So as we can see, XQUERY performance greatly depends on the number of columns/joins.


 Well. Only other option left with XML is OpenXML. Let’s modify our procedure and run our tests


For 5,000 records avg. time is about 1,4 seconds. For 50,000 records avg time is about 14-15 seconds. As you can see, results are much better – even better than classical approach. Only minor problem with this approach – memory. MSXML parser uses one-eights of the total memory available for SQL Server. Huh?

Temporary table approach

So looks like we’re out of luck. Only option which is faster than classical inserts is OpenXML and we cannot use it unless memory is completely not an issue.

Although let’s think what can be done if our main problem is not the performance but concurrency. With classical approach and multiple inserts in the one transaction, we will place first exclusive lock on the new row with the first insert. In some cases we cannot simply afford to keep locks on the rows for a few seconds.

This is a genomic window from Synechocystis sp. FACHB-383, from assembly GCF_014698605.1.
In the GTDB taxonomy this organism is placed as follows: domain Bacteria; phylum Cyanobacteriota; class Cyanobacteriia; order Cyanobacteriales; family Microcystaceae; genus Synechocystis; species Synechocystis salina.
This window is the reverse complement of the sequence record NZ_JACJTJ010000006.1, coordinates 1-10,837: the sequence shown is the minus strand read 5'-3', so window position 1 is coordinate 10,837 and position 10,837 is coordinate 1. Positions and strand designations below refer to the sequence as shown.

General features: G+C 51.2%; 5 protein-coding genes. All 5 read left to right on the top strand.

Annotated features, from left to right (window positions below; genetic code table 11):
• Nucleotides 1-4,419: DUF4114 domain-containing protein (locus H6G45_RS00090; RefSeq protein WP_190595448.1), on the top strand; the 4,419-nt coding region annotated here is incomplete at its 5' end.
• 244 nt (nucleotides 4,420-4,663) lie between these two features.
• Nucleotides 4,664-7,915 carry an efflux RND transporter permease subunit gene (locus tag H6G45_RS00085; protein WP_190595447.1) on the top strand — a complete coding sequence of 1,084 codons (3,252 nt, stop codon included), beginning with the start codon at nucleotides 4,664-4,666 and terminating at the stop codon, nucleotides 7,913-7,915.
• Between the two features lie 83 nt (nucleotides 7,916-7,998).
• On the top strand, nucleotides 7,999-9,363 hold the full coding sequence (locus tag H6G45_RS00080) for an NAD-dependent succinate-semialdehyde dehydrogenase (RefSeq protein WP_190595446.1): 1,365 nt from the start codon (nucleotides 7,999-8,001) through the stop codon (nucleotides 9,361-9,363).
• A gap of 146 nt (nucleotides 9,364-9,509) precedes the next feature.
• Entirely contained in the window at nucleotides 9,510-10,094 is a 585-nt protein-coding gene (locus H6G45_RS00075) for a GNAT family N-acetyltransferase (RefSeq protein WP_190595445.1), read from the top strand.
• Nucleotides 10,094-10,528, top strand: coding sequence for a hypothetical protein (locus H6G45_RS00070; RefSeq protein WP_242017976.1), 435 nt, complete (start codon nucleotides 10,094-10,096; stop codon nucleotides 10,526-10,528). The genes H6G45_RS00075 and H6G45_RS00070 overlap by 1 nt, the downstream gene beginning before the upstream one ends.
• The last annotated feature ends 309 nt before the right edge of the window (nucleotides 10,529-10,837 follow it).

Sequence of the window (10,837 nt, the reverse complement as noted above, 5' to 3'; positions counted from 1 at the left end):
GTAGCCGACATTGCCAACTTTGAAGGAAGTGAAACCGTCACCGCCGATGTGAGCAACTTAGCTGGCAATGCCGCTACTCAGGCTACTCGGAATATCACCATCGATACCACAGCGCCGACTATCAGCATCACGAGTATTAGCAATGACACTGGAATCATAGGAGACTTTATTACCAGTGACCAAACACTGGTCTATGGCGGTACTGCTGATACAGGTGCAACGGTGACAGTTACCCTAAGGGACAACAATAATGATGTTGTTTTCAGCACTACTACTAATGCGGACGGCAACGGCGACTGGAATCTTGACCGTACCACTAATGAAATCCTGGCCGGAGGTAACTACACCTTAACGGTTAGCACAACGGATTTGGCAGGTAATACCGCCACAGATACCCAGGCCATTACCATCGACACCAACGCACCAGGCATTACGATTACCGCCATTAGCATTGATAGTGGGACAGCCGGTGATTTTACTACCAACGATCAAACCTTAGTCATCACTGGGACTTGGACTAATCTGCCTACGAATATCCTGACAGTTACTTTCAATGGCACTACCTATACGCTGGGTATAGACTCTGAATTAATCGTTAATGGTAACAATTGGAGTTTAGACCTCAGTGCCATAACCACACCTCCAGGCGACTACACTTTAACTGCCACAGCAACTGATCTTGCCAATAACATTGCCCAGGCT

If this is the main issue, we can insert data to the temporary table first and just move it to the main table in one short transaction. If we update our attribute-centric insert stored procedure and insert data to the temporary table variable first, it would increase execution time for 200-300 milliseconds (for 5000 records) although transaction duration would be just 30-40 milliseconds. I’m not posting the code here but it’s available for download.

If we have a lot of columns and xquery is not an option, we can use temporary table created on the connection level. Temporary tables are available through the execution stack – so if you create temporary table on connection level (After SqlConnection.Open() call, for example), you should have access to the table from any stored procedure called in the same connection context. As result, implementation could include 2 steps: